In November, President Emmanuel Macron’s government spent 10 million euros on 300,000 food parcels for students. But more is needed, a spokesperson for the umbrella organisation for student associations in France, FAGE, said in an interview with the French news platform Euronews.
According to FAGE, students spend half their income on housing and are struggling as a result of the large recent price increases. One in five live below the poverty line, and among those living away from home that number is said to be even higher.
The relief organisation Linkee started distributing food parcels to French students during the pandemic. Since then, the organisation has handed out a total of 150,000 parcels. Every day, at least 500 parcels are distributed in Paris alone. According to the organisation, a recent survey showed that 55 percent of students who are struggling financially are undernourished.
According to a sociologist in French newspaper Le Monde, these are mostly students who are the first in their family to enrol in higher education and who receive little financial support from their parents.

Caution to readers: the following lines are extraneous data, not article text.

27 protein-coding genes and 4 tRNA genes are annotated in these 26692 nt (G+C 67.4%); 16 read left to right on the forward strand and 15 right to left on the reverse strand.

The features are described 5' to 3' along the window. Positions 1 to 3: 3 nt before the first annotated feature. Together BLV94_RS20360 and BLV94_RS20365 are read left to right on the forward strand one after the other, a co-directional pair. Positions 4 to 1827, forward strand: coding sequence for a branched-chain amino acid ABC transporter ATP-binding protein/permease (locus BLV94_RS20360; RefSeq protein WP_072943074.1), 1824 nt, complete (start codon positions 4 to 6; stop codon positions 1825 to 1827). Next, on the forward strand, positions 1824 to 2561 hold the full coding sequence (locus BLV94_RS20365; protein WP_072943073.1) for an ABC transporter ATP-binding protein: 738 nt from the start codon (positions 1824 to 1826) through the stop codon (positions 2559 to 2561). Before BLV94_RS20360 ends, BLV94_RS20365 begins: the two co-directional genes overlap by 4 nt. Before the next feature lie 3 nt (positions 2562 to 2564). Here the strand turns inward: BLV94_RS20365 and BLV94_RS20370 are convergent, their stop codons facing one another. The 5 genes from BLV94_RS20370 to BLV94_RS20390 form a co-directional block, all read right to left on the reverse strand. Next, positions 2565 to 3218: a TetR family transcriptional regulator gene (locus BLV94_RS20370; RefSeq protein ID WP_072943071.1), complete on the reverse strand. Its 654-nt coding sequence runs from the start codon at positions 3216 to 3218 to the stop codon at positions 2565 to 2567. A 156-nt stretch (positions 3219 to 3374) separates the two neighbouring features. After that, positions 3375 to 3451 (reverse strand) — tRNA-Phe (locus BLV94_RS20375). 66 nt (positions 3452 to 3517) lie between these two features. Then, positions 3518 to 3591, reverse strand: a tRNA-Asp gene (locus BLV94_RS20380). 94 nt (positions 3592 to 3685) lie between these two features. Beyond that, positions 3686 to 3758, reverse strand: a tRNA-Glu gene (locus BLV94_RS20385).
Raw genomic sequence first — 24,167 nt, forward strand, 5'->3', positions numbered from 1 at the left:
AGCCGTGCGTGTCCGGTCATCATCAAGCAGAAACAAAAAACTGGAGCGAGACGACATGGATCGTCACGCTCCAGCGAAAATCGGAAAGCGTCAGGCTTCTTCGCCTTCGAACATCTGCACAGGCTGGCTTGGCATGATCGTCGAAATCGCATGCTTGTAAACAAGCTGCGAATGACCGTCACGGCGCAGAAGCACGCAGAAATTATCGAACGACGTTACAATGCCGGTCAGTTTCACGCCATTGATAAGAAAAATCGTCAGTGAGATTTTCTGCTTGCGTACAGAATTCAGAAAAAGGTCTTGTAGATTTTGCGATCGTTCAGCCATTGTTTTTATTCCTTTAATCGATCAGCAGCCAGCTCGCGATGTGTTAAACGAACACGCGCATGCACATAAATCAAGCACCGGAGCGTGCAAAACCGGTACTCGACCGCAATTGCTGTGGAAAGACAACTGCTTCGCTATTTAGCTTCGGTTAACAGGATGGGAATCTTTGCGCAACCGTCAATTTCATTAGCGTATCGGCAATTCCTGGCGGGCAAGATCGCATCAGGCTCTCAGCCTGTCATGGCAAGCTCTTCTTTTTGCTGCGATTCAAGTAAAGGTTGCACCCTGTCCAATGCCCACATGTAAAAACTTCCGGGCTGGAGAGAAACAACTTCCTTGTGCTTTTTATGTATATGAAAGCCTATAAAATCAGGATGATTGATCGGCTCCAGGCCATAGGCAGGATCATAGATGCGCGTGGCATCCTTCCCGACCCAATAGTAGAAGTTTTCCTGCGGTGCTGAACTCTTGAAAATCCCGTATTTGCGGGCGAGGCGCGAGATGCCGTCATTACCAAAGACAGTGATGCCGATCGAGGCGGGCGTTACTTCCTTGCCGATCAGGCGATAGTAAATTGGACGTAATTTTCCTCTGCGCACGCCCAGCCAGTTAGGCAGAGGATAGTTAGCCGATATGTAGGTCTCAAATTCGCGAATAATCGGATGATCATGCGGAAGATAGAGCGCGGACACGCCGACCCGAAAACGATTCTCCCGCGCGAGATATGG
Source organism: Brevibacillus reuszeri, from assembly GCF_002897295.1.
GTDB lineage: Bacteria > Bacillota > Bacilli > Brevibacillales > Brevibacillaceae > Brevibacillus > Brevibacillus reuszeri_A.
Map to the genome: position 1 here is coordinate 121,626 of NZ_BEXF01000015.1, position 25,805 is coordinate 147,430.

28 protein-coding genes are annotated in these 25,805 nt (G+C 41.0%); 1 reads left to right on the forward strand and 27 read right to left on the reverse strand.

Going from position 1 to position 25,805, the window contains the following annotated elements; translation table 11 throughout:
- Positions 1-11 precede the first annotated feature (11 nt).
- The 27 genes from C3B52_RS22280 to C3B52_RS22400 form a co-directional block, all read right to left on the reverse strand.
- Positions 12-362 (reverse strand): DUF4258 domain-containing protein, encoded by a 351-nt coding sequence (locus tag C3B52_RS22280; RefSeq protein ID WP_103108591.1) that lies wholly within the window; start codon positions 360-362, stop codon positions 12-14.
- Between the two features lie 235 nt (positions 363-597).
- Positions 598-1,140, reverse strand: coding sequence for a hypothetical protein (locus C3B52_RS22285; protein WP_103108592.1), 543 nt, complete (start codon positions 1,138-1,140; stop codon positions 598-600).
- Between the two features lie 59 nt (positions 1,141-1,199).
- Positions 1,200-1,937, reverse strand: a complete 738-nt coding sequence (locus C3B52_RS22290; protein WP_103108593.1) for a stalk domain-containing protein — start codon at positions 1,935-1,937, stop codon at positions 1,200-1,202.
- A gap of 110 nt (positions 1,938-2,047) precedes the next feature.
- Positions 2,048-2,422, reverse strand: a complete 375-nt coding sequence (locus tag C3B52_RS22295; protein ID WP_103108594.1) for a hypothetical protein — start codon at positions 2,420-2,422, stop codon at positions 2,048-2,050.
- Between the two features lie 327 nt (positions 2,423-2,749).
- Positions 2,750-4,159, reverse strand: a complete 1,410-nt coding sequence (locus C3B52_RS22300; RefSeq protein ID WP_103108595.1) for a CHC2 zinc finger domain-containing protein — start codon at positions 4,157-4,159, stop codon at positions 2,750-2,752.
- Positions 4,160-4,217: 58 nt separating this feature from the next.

In the Netherlands, national student organisations LSVb and ISO have also received reports of students turning to food banks for aid. But students do not meet Food Banks Netherlands’ qualification criteria because “they are expected to be able to support themselves through student financing, side jobs and/or a financial contribution from their parents”. Exceptions are sometimes made, however, for example for students with children.